Saturday, September 12

Getting on quietly

There is one plant in our garden and on the plot that merrily self seeds and gets on with the act of growing quietly until one day it just can't resist shouting "Look at me!"

Both Martyn and I have mentioned how clumps of cyclamen hederifolium keep defying the odds and popping up in some of the most inhospitable parts of the plot.
Can you spot them? Here's a closer view of what is obviously more than one plant.
In the garden too they make a surprise appearance in unlikely areas. This clump is alongside a step up to the summerhouse that was only built last year. It is more surprising considering that to grow into the size it has will have taken a few years in a postion that has been a building site for some of that time.
A favourite position appears to be being tucked in a corner where it can get on with the job of growing undisturbed.
Often plants appear in inconvenient places but I can't bring myself to dispose of them and so many have ended up in these troughs.
I think though the plants have given me a hint as to where some may be relocated.

Under the magnolia tree is planted for late winter/early spring interest. Usually the display is kicked off with snowdrops but not this year.
The clumps will bulk up and put on better displays each year and maybe some will find their way out of a trough to join them.

24 comments:

  1. I love those pretty little flowers that pop up all over.

    ReplyDelete
  2. They're obviously very happy where they are.

    ReplyDelete
    Replies
    1. They are very accommodating and seem to be happy anywhere, Jo, We have found some growing in the gaps between paving blocks quite happily.

      Delete
  3. Oh I love little unexpected surprises like that Sue. You must be delighted to see them.

    ReplyDelete
    Replies
    1. They have inspired me to add to their number, Anna.

      Delete
  4. You have the ants to thank for their distribution Sue. They are very clever!

    ReplyDelete
    Replies
    1. So I understand, Roger. They must be very secretive because we don't really see that manynof them in the garden except I'm paving and the like. As long as they don't take it into their heads to bite me in the process. I once had an ant crawl up my leg biting all the way up it was very painful.

      Delete
  5. It's usually the ones you DON'T want that self-seed readily - like Golden Feverfew!

    ReplyDelete
    Replies
    1. We have some violets, Mark which are pretty but some of the places where they tend to self seed can be a bit of a nuisance.

      Delete
  6. Lovely aren't they. I need more ants!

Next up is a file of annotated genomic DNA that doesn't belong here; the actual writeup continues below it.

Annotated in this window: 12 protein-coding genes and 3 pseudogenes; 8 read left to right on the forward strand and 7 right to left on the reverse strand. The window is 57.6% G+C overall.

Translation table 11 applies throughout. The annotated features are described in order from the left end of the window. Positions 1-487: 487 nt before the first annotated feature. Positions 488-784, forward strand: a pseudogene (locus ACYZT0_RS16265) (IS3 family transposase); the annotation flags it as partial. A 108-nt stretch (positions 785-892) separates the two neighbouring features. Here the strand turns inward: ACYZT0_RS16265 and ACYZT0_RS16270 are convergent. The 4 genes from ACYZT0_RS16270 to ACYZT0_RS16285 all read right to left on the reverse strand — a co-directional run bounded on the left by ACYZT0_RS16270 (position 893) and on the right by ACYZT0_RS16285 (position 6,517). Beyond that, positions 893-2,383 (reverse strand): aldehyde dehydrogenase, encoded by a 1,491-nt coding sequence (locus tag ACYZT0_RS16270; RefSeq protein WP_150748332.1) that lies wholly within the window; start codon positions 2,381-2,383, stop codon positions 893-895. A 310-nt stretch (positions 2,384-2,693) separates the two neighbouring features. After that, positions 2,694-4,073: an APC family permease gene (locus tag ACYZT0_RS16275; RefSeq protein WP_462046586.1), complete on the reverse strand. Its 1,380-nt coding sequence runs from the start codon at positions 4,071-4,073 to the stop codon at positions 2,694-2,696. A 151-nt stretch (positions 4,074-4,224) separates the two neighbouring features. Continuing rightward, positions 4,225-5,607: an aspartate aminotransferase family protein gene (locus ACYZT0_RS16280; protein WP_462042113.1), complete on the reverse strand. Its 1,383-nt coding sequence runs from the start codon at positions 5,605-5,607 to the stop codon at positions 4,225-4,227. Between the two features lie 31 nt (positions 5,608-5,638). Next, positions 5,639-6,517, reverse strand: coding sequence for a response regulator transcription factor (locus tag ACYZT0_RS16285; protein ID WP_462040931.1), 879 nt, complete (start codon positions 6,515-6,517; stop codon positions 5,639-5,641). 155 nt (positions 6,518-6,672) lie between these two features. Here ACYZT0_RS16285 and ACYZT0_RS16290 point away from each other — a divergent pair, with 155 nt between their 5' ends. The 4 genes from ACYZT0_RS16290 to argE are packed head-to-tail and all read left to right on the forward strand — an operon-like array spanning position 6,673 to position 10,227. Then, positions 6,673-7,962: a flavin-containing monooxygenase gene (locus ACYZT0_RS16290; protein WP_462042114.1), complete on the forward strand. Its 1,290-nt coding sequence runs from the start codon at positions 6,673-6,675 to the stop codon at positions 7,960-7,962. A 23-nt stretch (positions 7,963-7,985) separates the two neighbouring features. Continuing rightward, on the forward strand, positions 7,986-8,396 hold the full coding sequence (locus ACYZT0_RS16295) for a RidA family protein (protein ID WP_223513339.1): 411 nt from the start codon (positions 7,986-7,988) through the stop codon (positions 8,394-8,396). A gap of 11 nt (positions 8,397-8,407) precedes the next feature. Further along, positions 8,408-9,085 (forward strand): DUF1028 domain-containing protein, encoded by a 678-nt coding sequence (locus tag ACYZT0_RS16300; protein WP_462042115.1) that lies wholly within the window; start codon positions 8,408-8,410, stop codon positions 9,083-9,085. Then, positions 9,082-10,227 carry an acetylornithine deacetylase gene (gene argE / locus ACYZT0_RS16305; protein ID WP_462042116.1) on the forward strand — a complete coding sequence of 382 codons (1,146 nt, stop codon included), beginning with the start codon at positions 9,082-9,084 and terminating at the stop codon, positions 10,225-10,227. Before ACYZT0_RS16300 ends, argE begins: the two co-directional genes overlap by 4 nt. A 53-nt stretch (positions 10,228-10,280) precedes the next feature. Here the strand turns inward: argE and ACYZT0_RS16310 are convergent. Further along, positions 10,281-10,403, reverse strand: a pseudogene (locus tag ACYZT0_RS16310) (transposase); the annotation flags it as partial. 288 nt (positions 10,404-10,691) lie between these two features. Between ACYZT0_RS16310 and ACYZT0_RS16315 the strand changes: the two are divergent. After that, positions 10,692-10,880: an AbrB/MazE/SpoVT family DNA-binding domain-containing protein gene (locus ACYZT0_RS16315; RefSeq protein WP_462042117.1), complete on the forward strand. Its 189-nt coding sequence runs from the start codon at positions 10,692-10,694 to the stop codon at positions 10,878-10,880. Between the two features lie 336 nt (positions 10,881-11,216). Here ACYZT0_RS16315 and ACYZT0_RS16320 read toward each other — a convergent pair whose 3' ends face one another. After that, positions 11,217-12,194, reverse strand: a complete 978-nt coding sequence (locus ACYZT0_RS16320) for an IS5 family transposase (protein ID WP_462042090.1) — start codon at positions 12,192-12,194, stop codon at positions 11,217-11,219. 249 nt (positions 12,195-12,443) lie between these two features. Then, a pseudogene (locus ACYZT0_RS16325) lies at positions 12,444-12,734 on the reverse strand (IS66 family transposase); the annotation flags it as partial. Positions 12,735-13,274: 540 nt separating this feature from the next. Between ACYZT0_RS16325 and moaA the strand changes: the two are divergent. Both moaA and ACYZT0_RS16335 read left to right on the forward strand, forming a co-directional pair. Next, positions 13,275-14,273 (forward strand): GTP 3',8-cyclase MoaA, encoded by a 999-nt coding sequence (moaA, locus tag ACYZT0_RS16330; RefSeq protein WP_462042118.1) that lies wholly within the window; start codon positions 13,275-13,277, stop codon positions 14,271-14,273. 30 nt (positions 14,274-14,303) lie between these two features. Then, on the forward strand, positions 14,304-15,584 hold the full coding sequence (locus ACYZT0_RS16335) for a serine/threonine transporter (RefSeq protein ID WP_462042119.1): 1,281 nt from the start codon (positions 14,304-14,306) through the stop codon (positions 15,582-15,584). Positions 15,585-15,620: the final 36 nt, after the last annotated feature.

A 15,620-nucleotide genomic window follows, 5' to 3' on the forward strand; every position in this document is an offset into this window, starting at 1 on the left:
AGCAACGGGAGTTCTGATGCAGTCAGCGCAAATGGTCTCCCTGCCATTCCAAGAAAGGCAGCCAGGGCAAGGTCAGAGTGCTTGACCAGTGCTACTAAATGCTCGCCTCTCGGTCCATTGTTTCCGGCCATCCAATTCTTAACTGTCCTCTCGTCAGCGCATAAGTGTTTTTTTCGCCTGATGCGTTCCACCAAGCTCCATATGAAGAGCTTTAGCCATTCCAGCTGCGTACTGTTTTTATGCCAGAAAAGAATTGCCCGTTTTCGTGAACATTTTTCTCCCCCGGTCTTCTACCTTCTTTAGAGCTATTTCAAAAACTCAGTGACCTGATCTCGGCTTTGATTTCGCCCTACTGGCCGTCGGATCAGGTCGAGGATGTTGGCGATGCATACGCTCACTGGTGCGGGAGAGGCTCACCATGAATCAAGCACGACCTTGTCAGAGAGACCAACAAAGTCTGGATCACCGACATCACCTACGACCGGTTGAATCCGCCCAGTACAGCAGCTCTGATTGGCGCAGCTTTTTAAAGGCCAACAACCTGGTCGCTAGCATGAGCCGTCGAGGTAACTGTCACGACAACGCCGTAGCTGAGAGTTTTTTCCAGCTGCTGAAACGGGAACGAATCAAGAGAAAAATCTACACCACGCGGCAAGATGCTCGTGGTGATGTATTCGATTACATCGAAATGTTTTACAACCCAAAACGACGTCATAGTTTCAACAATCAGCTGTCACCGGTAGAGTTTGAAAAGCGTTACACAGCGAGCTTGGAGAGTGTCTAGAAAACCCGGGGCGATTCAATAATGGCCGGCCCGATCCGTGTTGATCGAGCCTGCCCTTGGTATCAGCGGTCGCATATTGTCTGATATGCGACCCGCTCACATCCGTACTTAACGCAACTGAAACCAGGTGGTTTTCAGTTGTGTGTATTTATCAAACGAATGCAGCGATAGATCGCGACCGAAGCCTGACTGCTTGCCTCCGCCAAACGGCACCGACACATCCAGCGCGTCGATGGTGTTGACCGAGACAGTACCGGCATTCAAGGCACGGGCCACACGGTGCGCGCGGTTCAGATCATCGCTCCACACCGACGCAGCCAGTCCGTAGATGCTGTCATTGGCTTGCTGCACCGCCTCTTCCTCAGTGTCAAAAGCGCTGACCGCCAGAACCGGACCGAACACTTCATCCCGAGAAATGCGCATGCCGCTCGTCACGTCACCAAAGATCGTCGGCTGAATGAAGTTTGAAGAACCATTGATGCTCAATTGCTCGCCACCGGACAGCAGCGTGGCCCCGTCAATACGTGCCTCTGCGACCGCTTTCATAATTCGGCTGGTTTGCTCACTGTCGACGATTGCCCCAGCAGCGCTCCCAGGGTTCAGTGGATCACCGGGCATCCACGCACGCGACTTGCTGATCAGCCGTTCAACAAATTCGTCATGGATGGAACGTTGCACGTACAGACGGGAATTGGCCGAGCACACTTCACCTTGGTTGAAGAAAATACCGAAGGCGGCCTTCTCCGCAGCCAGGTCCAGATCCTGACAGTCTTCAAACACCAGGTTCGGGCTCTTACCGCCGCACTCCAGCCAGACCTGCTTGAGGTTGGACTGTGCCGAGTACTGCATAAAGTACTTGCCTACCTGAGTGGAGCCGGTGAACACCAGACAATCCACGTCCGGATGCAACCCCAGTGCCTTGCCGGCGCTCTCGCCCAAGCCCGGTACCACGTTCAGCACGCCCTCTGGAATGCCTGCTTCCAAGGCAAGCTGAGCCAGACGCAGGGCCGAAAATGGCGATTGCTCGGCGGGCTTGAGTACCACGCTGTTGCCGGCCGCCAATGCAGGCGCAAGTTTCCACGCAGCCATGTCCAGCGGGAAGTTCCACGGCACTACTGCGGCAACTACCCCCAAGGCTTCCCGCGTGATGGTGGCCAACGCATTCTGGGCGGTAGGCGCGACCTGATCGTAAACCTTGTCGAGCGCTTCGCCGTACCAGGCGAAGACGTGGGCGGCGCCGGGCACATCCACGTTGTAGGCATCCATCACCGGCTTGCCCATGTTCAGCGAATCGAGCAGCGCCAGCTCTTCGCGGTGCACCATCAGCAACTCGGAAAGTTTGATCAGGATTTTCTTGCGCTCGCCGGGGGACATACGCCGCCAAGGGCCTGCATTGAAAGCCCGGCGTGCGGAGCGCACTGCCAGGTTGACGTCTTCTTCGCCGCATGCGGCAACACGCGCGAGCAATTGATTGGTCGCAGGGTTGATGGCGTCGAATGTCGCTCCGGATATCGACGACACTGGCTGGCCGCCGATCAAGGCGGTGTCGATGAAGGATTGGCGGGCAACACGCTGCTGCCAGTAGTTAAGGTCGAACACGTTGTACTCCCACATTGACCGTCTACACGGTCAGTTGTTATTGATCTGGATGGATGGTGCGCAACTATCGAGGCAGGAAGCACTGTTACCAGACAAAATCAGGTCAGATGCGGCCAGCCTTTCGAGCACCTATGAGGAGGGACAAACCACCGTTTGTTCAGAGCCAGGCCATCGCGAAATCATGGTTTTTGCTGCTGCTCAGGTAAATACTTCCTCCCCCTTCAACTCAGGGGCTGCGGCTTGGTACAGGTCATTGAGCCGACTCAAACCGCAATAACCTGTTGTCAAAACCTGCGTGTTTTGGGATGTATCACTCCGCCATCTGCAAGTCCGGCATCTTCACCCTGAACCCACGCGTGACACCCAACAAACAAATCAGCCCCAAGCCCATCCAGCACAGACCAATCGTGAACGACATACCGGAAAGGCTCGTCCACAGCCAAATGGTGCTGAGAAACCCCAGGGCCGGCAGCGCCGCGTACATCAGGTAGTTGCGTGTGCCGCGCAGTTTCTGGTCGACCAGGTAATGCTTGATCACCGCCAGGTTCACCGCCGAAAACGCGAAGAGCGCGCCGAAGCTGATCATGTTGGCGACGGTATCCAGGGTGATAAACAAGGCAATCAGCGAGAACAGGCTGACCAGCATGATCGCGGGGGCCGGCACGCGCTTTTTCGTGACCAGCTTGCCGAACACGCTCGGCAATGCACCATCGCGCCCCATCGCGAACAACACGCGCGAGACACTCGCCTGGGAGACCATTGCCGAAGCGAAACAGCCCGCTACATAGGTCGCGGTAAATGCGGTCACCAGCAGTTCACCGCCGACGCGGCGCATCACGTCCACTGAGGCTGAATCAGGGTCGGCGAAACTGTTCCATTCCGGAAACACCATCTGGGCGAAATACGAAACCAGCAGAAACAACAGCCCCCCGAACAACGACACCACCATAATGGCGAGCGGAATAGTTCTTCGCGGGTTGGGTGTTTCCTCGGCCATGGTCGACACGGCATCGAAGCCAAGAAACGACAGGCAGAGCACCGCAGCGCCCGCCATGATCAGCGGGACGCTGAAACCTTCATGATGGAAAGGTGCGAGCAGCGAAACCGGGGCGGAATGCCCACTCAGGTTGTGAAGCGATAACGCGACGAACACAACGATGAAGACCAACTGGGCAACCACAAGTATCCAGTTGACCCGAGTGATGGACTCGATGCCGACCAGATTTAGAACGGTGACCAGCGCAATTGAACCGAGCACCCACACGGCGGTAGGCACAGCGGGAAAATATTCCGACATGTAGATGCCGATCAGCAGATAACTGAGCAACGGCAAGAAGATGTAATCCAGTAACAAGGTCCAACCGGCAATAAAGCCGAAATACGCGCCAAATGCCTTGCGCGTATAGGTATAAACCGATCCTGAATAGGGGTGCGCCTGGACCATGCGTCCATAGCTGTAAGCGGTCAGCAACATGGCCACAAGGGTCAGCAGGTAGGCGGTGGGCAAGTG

ReplyDelete
    Replies
    1. You can always give them a helping hand, Jessica. I have sown the seeds into a tray and ended up with hundreds of them. I've given literally hundreds of young plants away

      Delete
  7. How such a delicate looking plant can be so tough---it's lovely. You're fortunate to have them magically relocate!

    ReplyDelete
    Replies
    1. And they really are tough, Sue. You would be amazed at some of the places where they crop up

      Delete
  8. I think they look like lovely delicate plants, I haven't got any yet but have been tempted lately x

    ReplyDelete
    Replies
    1. Let me know if you want some Jo I'm sure I can find you a couple :-)

      Delete
  9. That's beautiful! I have never seen the real before.

    ReplyDelete
    Replies
    1. It's just as well that we like them EndAh

      Delete
  10. I love cyclamens; it would be nice if we could grow them outside, but they would never survive our winters.

    ReplyDelete
    Replies
    1. I would have never imagined there was anywhere where they wouldn't grow, Margaret.

      Delete
  11. That's pretty cyclamen flowers! They seems to grow well like weeds! I welcome them as weeds in my garden! ;)

    ReplyDelete
  12. How lovely! I have a small patch given to me by Cathy (Ramblign in the Garden), I hope they spread themselves around in a similar fashion. Though I still have plans to grow some from seed as you have done in the past. Or was that Cyclamen coum?

    ReplyDelete
    Replies
    1. I've grown both from seeds, Janet. coum from bought seed and this from collected. I started odd with just two hederifolium plants a pink and a whirte

      Delete

Thank you for visiting and leaving a comment - it is great to hear from you and know that there are people out there actually reading what I write! Come back soon.
(By the way any comments just to promote a commercial site, or any comments not directly linked to the theme of my blog, will be deleted)
I am getting quite a lot of spam. It isnot published and is just deleted. I have stopped sifting through it and just delete any that ends up in my spam folder in one go so I am sorry if one of your messages is deleted accidentally.
Comments to posts over five days old are all moderated.